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SULFATE STANDARD

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SULFATE STANDARD Basic information
SULFATE STANDARD Chemical Properties
Safety Information
  • Hazard Codes Xn
  • Risk Statements 20/22
  • RIDADR UN 3316 9
MSDS
  • Language:EnglishProvider:ALFA
SULFATE STANDARD Usage And Synthesis
  • DescriptionThe sulfate anion (SO42−) is the stable, oxidized form of sulfur. Sulfate minerals are widely distributed in nature, and most sulfate compounds are readily soluble in water. All sulfate salts are very soluble except for calcium and silver sulfates, which are moderately soluble, and barium, mercury, lead, and strontium sulfates, which are insoluble.
    It is estimated that about one-half of the river sulfate load arises from mineral weathering and volcanism, and the other half from biochemical and anthropogenic sources. Industrial discharges are another significant source of sulfates. Mine and tailings drainage, smelter emissions, agricultural runoff from fertilized lands, pulp and paper mills, textile mills, tanneries, sulfuric acid production, and metalworking industries are all sources of sulfate-polluted water. Aluminum sulfate (alum) is used as a sedimentation agent for treating drinking water. Copper sulfate is used for controlling algae in raw and public water supplies.
  • DefinitionChEBI: A sulfur oxoanion obtained by deprotonation of both OH groups of sulfuric acid.
  • Health HazardThe sulfate anion is generally considered nontoxic to animal, aquatic, and plant life. It is an important source of sulfur, an essential nutrient for plants and animals. Sulfates are used as additives in the food industry, and the average daily intake of sulfate from drinking water, air, and food is approximately 500 mg. As examples, some measured sulfate concentrations in beverages are 100–500 mg/L in drinking water, 500 mg/L in coconut milk, 260 mg/L in beer (bitter), 250 mg/L in tomato juice, and 300 mg/L in red wine (FNB 2004). Available data suggest that people acclimate rapidly to the presence of sulfates in their drinking water.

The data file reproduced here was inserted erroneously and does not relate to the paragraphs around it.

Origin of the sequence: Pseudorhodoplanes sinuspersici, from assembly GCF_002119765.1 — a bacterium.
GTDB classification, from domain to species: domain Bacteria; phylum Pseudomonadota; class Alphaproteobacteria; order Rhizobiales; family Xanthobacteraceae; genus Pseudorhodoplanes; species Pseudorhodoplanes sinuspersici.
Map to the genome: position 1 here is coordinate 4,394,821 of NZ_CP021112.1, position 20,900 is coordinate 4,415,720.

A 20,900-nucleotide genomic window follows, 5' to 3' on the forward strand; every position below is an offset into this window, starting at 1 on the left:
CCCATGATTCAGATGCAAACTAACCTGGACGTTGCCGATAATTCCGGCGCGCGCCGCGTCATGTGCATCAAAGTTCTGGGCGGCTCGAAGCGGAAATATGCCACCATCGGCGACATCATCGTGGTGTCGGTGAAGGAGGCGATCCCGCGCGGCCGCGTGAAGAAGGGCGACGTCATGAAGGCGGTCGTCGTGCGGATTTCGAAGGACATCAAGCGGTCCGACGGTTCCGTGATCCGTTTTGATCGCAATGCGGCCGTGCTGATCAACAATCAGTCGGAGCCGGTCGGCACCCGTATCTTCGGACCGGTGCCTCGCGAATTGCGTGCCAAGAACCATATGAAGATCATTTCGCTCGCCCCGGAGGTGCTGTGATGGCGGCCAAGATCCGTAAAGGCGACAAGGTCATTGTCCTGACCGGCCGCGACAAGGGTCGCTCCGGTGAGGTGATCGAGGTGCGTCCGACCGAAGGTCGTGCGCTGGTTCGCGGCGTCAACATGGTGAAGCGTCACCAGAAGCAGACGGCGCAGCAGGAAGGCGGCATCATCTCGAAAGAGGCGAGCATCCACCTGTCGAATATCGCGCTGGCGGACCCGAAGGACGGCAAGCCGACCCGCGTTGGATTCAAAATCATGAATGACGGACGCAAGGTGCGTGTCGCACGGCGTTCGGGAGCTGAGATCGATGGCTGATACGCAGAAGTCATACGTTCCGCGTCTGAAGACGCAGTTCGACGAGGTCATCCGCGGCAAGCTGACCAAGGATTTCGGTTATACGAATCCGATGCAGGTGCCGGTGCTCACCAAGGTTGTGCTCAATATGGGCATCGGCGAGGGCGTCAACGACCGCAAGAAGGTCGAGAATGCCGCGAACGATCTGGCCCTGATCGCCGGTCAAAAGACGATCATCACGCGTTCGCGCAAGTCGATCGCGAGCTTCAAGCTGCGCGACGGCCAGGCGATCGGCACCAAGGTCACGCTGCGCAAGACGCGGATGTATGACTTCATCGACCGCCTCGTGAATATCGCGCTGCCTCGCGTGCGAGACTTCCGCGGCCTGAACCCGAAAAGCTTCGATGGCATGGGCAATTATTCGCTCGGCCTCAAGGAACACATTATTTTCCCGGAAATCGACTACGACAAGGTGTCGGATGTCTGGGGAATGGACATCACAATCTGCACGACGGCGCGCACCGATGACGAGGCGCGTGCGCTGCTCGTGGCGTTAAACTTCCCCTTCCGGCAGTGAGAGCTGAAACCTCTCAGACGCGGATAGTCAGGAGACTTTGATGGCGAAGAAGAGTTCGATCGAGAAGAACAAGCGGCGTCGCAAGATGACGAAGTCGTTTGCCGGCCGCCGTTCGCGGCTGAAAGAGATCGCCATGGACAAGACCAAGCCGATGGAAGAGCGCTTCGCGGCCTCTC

No upper limit likely to cause detrimental human health effects has been determined for sulfate in drinking water. However, concentrations of 500–750 mg/L may cause a temporary mild laxative effect, although doses of several thousand milligrams per liter generally do not cause any long-term ill effects. Because of the laxative effects resulting from ingestion of drinking water containing high sulfate levels, the EPA recommends that health authorities be notified of sources of drinking water that contain sulfate concentrations in excess of 500 mg/L.
    The presence of sulfate can adversely affect the taste of drinking water, imparting a bitter taste. The lowest taste threshold concentration for sulfate is approximately 250 mg/L as sodium salt, but higher as calcium or magnesium salts (up to 1000 mg/L).
  • Environmental FateNearly all natural surface waters and shallow groundwaters contain sulfate anions. Sulfate is commonly found as a prominent component of unpolluted waters and is included among the six major surface and shallow groundwater ions (Na+ , Ca+ , Mg+Cl− , (HCO3)2− , and (SO4)2−), second to bicarbonate as the most abundant anion in most freshwaters. Sulfur is an essential plant and animal nutrient, and sulfate is the most common inorganic form of sulfur in aerobic environments. Sulfate water concentrations that are too low have a detrimental effect on both land and aquatic plant growth.
    Sulfate is redox sensitive and is bacterially reduced to sulfide ion under anaerobic conditions. Sulfide may be released to the atmosphere as H2S gas or precipitated as insoluble metal sulfides. Oxidation of sulfides returns sulfur to the sulfate form.
    Sulfates may be leached from most sedimentary rocks, including shales, with the most appreciable contributions from such sulfate deposits as gypsum (CaSO4·2H2O) and anhydrite (CaSO4 ). The oxidation of sulfur-bearing organic materials can con- tribute sulfates to waters.
SULFATE STANDARD Preparation Products And Raw materials
SULFATE STANDARD(14808-79-8)Related Product Information
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